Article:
Scents not only mask your presence, but they can be used to stop a coyote in its tracks or even attract it to your setup. For Lannen this process begins as soon as he hits the trail to a calling location. He sprays his boots down with coyote urine, which according to him serves two purposes. For starters it helps to mask any human scent that might be lingering on his boots even after using scent-eliminating spray. Next, it could even play a role in attracting coyotes that might be slipping through the backdoor. His hope is that a coyote picks up his scent trail and walks right in. “You never know if a coyote will cut across your back trail,” he said. “The extra scent will hopefully cover your presence and a coyote might follow it in just like a buck tracking the estrous scent of a doe.”

A slight mist of coyote urine on his boots also helps mask any human odor that could possibly be left behind as Lannen positions his electronic caller in a downwind opening. Some coyotes respond with vigor and might arrive upwind of the caller with a chance of crossing Lannen’s footsteps. Smelling the scent causes a rambunctious coyote to hit the brakes for another whiff.

As another confidence booster, Lannen uses coyote urine or lures downwind of his caller.

 “I spray a mist of scent on vegetation just downwind of the e-caller in case there’s any of my scent on the unit,” he said. “I figure if the scent is downwind it will be the first smell they get when they approach the caller.”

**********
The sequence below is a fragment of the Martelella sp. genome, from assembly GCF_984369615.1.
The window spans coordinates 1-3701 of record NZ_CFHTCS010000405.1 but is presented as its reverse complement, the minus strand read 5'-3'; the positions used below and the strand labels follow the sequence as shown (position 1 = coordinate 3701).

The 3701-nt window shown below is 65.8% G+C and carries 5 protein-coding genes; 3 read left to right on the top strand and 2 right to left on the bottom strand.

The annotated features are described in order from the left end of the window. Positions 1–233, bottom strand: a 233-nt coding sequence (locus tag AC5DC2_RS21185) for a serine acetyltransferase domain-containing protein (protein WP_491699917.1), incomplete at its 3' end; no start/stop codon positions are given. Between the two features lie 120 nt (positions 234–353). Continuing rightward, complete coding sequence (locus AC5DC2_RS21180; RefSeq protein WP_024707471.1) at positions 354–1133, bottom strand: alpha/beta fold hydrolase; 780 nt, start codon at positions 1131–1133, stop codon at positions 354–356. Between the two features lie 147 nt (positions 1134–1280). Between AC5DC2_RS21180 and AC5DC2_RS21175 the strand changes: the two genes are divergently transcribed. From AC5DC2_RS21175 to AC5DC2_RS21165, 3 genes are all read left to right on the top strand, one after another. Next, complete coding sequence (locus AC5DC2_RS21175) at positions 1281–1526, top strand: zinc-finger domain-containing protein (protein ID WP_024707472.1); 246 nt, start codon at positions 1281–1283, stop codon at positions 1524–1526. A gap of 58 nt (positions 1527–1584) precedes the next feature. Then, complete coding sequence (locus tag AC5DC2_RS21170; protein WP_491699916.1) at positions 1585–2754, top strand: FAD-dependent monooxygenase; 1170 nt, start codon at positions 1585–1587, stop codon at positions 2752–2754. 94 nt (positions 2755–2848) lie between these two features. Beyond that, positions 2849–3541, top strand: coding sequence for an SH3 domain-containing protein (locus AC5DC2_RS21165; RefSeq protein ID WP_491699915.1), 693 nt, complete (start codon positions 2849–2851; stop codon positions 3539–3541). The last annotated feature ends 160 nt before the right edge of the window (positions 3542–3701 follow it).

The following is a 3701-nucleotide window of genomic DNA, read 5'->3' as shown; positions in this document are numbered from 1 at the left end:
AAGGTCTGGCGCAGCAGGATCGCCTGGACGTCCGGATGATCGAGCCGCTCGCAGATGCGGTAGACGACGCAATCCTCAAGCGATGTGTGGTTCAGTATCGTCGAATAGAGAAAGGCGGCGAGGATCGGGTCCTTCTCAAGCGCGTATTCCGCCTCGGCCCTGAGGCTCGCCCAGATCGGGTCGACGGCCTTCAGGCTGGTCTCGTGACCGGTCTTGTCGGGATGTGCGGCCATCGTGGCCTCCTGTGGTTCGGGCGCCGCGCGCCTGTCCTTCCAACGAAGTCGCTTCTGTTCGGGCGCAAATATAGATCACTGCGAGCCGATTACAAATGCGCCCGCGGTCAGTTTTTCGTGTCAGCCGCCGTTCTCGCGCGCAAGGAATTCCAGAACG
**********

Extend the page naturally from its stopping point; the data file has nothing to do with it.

It’s a coyote’s nature to circle downwind to detect danger and using an electronic caller can help nudge them toward the source of the sound while your scent hopefully is drifting off at a different angle. As it approaches the caller it will still circle, but you can increase the realism of the setup plus stop it with properly placed scent. “It just helps add to the realism of the setup if a coyote busts onto the scene and smells another coyote,” Lannen said. “If you howl and he responds by showing up and then gets a whiff of coyote it just means he believes more of the story you’re trying to tell. And it can be the one element that makes a coyote step out of thick timber because it smells what it heard.”

If you hope to entice a coyote to stand still for a portrait by luring it into a choreographed shooting location, scents have the ability to maneuver these incoming canines. They can also mask any clues you might have left behind while walking into the setup or while positioning your e-caller. It just makes sense to include scents in your coyote capers — one more weapon for your bag of tricks.